Powered by MOMENTUM MEDIA
subscribe to our newsletter sign up
Is confetti the answer to the modern lawyer’s problems?
LIVE
Live: Royal Commission into the Management of Police Informants public hearings:

Website Notifications

Get notifications in real-time for staying up to date with content that matters to you.

Is confetti the answer to the modern lawyer’s problems?

Confetti and law are perhaps not words that often appear in a sentence together, but I am starting to wonder if perhaps they should a whole lot more, writes Brisbane Family Law Centre director Clarissa Rayward.

Wellness and the law is a topic I am deeply passionate about. Having myself had to overcome what I call ‘unhappiness’, I now spend a lot of my time exploring wellness, happiness and even joy in legal practice, and I have come to learn that with some thought and effort there are things we can all do to be ‘happier’ in law.

But much of my work to date has focused on the individual – what you and I can do, when we may not have the ability to change our organisation or our structures, to make our individual lives in the law that bit more manageable.

Lately, thanks to three very different influences in my life, I have begun to explore what our legal lives might look like if we as a collective of professionals began to re-think the very core of how we do what we do.

Advertisement
Advertisement

So, colliding in my life right now are these three things.

Marie Kondo! Yes, somehow mindfully folding your clothing will change your legal life! Trust me! If you are a little like me and have been binge watching Marie Kondo’s hit Netflix show, then there is a good chance you have been clearing out your wardrobe too! I have been transfixed watching the sense of calm that has come over her guests as they transform ever so gently, one piece of ‘joyful stuff’ at a time. How on earth does this relate to law you ask? Well for that you will have to read on.

The second significant influence on my thoughts at the moment is the most beautiful book penned by American designer, Ingrid Fetell-Lee: Joyful – The Surprising Power of Ordinary Things to Create Extraordinary Happiness. I was introduced to Ingrid last year when a dear friend shared with me Ingrid’s amazing TED talk. Ingrid has travelled the world exploring the idea that joy exists all around us but more importantly, that by purposefully choosing to do, be, say or see certain things, we can create more joy everywhere.

And finally, my many hours of talking ‘happiness’ with lawyers all over the country. I spend a good part of my week hanging out with lawyers just like you … learning more and more about just what makes our profession great but also the many things that need some work and it is those things, the not so great parts, that I think it is time we tackle together.

So, my mind is full as you can tell of mindfully folded Kondo wardrobes, joyful coloured scenes and much happiness in among the usual life in the law and it is in these thoughts that I have been hatching a bit of a plan!

Just what are the modern lawyer’s problems?

Law is an inherently stressful job. I am not sure that can ever really be changed but I do think some of the drivers of our ‘lawyer problems’ are well within our collective control to better manage than we are.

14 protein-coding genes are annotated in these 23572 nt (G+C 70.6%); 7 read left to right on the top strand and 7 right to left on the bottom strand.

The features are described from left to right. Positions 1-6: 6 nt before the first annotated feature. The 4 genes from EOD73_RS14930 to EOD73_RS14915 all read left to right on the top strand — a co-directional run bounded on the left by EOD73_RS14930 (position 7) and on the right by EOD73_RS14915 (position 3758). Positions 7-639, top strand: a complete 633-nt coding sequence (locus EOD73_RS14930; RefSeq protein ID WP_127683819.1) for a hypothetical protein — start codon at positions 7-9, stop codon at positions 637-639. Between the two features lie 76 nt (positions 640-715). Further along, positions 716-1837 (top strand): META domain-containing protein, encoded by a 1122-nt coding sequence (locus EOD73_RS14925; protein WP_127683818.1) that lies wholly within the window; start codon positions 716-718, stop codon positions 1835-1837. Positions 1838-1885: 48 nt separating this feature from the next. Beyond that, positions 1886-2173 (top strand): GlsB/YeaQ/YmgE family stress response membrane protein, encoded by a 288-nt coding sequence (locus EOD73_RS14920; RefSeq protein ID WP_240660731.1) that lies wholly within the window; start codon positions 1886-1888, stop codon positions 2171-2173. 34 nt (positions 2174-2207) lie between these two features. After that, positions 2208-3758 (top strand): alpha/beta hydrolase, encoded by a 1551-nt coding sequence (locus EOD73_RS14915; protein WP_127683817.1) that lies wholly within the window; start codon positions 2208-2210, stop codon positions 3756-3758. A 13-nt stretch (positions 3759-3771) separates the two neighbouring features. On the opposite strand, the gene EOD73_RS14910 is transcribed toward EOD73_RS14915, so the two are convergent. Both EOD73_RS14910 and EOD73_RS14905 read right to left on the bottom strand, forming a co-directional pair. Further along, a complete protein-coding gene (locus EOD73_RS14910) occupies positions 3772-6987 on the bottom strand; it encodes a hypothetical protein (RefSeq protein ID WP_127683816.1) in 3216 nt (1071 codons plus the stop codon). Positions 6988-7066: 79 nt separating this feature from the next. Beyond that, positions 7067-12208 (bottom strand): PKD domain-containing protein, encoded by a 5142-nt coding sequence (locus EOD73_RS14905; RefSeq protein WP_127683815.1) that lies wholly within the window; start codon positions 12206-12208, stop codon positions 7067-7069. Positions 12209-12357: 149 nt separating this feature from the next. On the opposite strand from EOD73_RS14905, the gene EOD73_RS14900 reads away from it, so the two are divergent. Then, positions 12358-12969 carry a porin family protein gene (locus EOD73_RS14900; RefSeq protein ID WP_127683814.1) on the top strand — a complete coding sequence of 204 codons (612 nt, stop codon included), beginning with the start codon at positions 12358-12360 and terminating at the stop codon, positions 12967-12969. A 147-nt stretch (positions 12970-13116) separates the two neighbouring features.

Long work hours, high billable targets, sensitive and sometimes even traumatic content are just part of the job for most of us. But then there is this little oft unspoken challenge – ‘the other lawyer’.

Our adversarial system has somehow developed into a deeply conflictual landscape where sometimes even colleagues in the same office can barely trust each other for fear of missing out on that important promotion, the pay rise or that next client file. ‘The other lawyer’ – your colleague and your opponent – has fast become one of the biggest drivers of unhappiness in law.

Law is a serious job.

And so it should be. The Rule of Law is the central backbone of our civil society and is not to be taken lightly. But by serious, do we really mean devoid of emotion? Devoid of humanity? Devoid of care, compassion, kindness? When we travel back in the history books a few hundred or so years and really consider just where lawyer life began, we were more than anything a helping and healing profession.

And to this day, what drives so many great lawyers to law is the desire to make a difference in the lives of others but what has them racing fast away from the profession only a few years in is the deep disconnect between that desire – their purpose – and the daily practice of law.

In ‘lawland’, as I like to call it, we have come to reward the overworked, the difficult, the serious and the fight. In my mind none of those terms are associated with ‘helping’. Calm, considered, kindness and compassion for me are needed if we ever intend to genuinely help anyone, anywhere in life.

Is there really a place for happy lawyers?

A few years ago, I found myself called ‘The Happy Family Lawyer’ thanks to a blog I started by chance one Saturday night. I never set out to become a happiness advocate. I had just found myself on the edge of a steep (virtual) cliff. Deciding whether law really was for me. I was tired, stressed and confused and could not see a place for me – a person who values kindness, care, calm and compassion, in an industry that only seemed interested in ‘the win’.

But, fast forward five years, and I have come to learn that there are many ‘happy lawyers’ all around the world and that they, like me, are quietly creating a wave of change in ‘law land’, one little piece of ‘legal confetti’ at a time.

Happiness in life is a feeling, a sense of contentment, of joy. But to be ‘happy’ there are a few simple things we all need a lot of the time. Health is key, but I am not here to harp on about that today, for a change! For most of us, happiness is deeply connected to moments of passion, purpose, colour, creativity, learning, fun, play and laughter. All of which can feel very scarce in the daily grind that can be the modern practice of law.

Is it time to ‘spark some law joy’?

We can’t change how we feel if we keep thinking the same way and doing the same thing. We need to change what we think and what we do if we want to feel differently.